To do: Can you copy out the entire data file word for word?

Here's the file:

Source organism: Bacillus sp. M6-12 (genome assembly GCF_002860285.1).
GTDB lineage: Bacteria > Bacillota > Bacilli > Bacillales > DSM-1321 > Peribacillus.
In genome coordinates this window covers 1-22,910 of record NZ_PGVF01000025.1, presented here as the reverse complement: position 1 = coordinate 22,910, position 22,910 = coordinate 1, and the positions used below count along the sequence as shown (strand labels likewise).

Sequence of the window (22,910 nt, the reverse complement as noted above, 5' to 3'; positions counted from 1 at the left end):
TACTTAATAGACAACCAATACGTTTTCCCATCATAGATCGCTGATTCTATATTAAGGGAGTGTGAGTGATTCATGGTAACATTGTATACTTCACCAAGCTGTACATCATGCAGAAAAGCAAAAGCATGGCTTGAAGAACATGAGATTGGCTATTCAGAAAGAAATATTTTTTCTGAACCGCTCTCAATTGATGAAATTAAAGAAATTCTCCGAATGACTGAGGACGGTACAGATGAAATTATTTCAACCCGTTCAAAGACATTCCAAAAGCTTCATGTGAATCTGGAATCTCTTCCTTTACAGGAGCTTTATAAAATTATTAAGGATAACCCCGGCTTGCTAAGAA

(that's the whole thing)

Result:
Source organism: Bacillus sp. M6-12 (genome assembly GCF_002860285.1).
GTDB lineage: Bacteria > Bacillota > Bacilli > Bacillales > DSM-1321 > Peribacillus.
In genome coordinates this window covers 1-22,910 of record NZ_PGVF01000025.1, presented here as the reverse complement: position 1 = coordinate 22,910, position 22,910 = coordinate 1, and the positions used below count along the sequence as shown (strand labels likewise).

Sequence of the window (22,910 nt, the reverse complement as noted above, 5' to 3'; positions counted from 1 at the left end):
TACTTAATAGACAACCAATACGTTTTCCCATCATAGATCGCTGATTCTATATTAAGGGAGTGTGAGTGATTCATGGTAACATTGTATACTTCACCAAGCTGTACATCATGCAGAAAAGCAAAAGCATGGCTTGAAGAACATGAGATTGGCTATTCAGAAAGAAATATTTTTTCTGAACCGCTCTCAATTGATGAAATTAAAGAAATTCTCCGAATGACTGAGGACGGTACAGATGAAATTATTTCAACCCGTTCAAAGACATTCCAAAAGCTTCATGTGAATCTGGAATCTCTTCCTTTACAGGAGCTTTATAAAATTATTAAGGATAACCCCGGCTTGCTAAGAA